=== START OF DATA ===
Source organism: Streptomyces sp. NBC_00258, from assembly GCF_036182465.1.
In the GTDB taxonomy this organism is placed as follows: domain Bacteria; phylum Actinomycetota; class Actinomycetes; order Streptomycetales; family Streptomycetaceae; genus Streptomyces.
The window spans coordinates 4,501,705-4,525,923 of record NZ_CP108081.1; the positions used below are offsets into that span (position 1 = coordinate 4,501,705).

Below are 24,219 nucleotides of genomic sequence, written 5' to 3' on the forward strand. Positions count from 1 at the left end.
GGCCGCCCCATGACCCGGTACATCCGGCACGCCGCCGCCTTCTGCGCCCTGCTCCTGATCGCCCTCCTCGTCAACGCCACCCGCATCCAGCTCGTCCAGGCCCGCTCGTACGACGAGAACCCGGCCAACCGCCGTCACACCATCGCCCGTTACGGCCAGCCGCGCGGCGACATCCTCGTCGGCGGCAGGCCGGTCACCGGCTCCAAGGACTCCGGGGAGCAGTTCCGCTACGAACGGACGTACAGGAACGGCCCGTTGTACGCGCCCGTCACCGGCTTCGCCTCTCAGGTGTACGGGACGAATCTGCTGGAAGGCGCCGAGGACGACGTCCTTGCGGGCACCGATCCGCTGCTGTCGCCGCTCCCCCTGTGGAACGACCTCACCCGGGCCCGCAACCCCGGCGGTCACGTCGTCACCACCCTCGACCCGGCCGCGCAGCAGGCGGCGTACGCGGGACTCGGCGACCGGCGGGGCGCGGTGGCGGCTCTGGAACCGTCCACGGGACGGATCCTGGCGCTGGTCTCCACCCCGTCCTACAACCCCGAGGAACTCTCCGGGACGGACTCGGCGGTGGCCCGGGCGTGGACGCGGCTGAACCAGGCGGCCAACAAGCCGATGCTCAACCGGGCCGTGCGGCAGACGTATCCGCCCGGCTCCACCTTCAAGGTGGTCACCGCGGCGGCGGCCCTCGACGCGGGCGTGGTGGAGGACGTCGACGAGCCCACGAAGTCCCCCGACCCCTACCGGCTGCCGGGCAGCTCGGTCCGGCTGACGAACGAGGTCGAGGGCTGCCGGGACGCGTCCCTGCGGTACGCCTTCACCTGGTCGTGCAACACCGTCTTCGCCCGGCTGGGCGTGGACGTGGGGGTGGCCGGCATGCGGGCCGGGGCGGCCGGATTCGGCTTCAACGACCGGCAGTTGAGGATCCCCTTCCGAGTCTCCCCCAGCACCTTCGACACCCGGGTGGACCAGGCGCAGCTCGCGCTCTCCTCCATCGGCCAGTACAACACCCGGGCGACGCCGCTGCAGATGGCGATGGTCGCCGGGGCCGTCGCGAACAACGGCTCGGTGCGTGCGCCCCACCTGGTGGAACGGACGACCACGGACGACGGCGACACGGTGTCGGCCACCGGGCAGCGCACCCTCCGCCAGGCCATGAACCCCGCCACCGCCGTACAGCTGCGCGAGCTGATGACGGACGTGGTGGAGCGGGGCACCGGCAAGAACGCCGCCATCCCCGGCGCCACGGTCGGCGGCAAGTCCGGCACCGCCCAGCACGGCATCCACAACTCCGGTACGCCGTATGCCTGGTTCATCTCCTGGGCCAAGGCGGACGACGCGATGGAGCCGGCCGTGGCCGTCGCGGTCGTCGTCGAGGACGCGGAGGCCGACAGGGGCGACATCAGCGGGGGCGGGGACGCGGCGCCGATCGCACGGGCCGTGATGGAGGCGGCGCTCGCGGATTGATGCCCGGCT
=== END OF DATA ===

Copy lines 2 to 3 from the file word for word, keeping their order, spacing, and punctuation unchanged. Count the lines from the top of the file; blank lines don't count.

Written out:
In the GTDB taxonomy this organism is placed as follows: domain Bacteria; phylum Actinomycetota; class Actinomycetes; order Streptomycetales; family Streptomycetaceae; genus Streptomyces.
The window spans coordinates 4,501,705-4,525,923 of record NZ_CP108081.1; the positions used below are offsets into that span (position 1 = coordinate 4,501,705).